China News Agency, Berlin, June 6th (Reporter Peng Dawei) On the 6th, many German cities once again held large-scale demonstration rallies to oppose all forms of racial discrimination.
On May 31, local time, in Berlin, Germany, a man stood outside the US Embassy in Germany holding a slogan to protest the death of an African-American man caused by violent law enforcement by the US police.
On May 30, about two thousand people gathered in front of the American Embassy in Berlin to protest. On June 6, the scale of demonstrations at Berlin’s Alexanderplatz reached 15,000, making it the largest gathering in Berlin since the outbreak of the new crown.
At 14:00 that day, the demonstration started on time. A reporter from China News Service saw at the scene that the largest pedestrian shopping plaza in Berlin was blocked by protesters wearing masks, and many people wore black T-shirts.
To commemorate George Floyd, an African-American man who died in the violent law enforcement of the Minneapolis police in the United States, people sat in silence for 8 minutes and 46 seconds. This is the length of time that George Freud was pressed by the police with his knee before his death. The artist also painted George Freud's head with colored pens on the ground of Alexander Plaza for people to hang on.
A protester wrote the words of George Freud calling for help at the last moment of his life-"I can't breathe". She said that even though racism was not her personal problem, it was still necessary to work against racism. "I feel like I have to speak up."
The reporter saw that the participants of the day covered people of different skin colors and nationalities. They put out slogans such as "Black people's lives are equally important", "White silence is equal to white men's violence," "Say no to racism," and they call on people to ensure that tragedies will not repeat.
Because Germany had lifted the restrictions on the number of demonstrations during the peak of the epidemic on May 30, the Berlin police dispatched a large number of police forces to stop the crowds from gathering at Alexanderplatz on the same day, and advised the demonstrators to observe the epidemic prevention requirements, maintain distance, and wear masks.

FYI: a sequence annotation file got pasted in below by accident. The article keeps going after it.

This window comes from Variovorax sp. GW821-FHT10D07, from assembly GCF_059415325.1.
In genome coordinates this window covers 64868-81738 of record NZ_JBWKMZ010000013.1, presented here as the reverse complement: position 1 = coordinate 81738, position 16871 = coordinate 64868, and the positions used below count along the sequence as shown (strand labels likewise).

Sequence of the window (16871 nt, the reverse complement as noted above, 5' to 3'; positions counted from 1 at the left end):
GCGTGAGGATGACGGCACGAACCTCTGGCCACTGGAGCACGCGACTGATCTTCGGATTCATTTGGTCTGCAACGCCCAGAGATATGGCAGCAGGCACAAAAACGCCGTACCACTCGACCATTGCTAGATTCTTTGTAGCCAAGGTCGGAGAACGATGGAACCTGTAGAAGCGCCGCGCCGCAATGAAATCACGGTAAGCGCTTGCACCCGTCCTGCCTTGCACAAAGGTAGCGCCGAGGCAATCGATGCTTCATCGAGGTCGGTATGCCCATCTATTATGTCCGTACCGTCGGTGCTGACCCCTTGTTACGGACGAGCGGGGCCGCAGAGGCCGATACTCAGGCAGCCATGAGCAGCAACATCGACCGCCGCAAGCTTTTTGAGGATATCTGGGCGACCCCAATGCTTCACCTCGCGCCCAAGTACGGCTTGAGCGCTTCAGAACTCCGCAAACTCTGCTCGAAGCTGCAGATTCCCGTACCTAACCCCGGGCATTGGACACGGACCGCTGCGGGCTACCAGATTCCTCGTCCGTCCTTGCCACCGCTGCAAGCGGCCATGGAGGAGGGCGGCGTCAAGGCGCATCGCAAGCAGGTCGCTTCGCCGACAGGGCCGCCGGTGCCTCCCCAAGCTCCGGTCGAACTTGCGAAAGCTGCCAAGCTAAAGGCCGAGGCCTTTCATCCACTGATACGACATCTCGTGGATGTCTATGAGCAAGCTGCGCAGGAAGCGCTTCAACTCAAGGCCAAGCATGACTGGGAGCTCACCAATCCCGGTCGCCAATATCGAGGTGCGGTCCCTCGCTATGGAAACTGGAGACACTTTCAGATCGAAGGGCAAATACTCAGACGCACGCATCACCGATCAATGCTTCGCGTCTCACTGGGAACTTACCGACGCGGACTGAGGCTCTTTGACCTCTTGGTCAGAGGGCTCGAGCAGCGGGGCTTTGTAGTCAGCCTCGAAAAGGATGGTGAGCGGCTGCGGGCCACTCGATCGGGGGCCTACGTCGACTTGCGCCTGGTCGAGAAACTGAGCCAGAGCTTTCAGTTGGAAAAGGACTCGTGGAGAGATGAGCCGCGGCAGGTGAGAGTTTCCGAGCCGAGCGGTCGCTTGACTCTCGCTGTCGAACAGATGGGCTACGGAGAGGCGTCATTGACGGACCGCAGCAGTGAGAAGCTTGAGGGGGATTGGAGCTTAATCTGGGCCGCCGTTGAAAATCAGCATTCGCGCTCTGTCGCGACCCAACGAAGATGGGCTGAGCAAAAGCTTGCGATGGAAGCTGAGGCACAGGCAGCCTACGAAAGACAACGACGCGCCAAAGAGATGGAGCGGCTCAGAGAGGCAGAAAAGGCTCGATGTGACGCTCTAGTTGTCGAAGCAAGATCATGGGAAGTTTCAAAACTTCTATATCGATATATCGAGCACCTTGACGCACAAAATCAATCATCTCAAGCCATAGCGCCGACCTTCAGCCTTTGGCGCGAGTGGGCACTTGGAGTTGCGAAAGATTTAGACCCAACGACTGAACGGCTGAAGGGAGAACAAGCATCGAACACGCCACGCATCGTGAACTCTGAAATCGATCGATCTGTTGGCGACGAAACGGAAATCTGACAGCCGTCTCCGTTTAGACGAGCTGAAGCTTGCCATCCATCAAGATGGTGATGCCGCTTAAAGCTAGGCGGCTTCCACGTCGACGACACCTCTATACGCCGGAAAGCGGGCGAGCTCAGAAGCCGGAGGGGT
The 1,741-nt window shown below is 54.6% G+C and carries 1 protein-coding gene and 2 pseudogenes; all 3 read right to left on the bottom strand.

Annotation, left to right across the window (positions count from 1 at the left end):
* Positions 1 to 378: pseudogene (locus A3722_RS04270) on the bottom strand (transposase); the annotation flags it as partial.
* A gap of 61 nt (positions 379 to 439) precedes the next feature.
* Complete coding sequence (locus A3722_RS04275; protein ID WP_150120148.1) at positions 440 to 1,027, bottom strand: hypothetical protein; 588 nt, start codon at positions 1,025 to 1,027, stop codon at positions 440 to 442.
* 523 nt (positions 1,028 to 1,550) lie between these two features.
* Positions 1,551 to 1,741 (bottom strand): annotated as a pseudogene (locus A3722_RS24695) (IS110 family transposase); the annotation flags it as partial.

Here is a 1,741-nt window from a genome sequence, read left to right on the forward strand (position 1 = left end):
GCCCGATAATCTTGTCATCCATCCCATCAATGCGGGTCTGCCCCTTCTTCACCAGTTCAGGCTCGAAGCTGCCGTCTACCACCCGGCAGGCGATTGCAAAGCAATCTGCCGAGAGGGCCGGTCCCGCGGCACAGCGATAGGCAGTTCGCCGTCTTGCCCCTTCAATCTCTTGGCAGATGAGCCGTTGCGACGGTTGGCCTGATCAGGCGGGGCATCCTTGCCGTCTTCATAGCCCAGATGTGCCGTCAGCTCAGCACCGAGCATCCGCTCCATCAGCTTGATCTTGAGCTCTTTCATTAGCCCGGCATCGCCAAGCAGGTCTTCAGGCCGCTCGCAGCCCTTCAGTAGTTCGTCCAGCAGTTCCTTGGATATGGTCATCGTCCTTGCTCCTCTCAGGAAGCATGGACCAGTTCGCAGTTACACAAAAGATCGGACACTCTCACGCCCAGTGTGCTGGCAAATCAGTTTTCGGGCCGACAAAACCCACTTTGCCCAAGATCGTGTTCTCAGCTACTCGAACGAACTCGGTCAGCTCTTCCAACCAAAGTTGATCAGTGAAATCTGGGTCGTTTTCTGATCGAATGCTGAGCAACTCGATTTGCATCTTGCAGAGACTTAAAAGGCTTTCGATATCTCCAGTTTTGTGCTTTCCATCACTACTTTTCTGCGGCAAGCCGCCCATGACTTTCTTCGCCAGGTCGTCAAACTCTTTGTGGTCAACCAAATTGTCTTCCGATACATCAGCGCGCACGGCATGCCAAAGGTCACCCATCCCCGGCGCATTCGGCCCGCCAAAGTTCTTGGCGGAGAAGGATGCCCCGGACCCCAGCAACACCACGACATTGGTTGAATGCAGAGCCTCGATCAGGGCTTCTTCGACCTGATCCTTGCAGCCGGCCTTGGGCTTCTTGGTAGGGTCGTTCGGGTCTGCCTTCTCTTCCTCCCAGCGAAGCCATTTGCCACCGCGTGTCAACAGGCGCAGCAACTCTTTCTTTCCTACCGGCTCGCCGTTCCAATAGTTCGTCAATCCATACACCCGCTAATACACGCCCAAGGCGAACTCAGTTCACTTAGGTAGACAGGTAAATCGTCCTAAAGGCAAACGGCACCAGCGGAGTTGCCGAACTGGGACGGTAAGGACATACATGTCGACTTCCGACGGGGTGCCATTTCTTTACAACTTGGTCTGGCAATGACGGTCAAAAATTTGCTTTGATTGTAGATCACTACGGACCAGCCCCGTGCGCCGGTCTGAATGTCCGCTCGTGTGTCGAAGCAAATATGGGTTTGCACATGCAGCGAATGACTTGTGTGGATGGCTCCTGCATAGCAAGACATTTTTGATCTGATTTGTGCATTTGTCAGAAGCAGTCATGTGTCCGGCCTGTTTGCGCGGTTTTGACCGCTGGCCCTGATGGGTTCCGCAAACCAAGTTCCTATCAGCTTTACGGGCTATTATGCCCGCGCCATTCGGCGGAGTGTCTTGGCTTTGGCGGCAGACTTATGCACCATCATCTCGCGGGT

"Racism is still the most common pandemic we face." a protester wrote. Another protester's slogan read: "It's not enough just not to be a racist. Please be an anti-racist and speak for it!"
On the same day, demonstrations of the same theme were held in major German cities such as Munich, Frankfurt, Cologne, Hanover and Stuttgart, with more than thousands of participants. The number of demonstrators in Munich has reached 20,000.
In response to the death of George Freud, German Chancellor Angela Merkel publicly condemned this as a racist "murder" and "horrible" in an exclusive interview with German TV station. She also said that American society has been "highly polarized."
Merkel admitted that racism exists in any era, and Germany also has this problem. "What we have to do now is to examine our own problems."
In fact, participants at the demonstration on the 6th day also slogan "Don't forget Hanau and Halle". In October 2019, a German man tried to break into a synagogue in the eastern city of Halle with a weapon, and shot in front of the church, killing the two. In February 2020, a German gunman killed 10 people in Hanau, near Frankfurt, for racist motives.
On June 4, the Berlin City Council passed Germany's first state-level anti-discrimination bill, which stipulates that in the future law enforcement shall not be treated differently based on race, gender, religion, language and other factors.
"No child is born racist, everything depends on what the parents teach the child." German football star Boateng, who has the Ghanaian descent, also tasted racial discrimination in Berlin when he was a child. He believes that it is important to start teaching children in school that "racism is wrong" and to come forward when someone encounters discrimination. "Only in this way can we make progress." (Finish)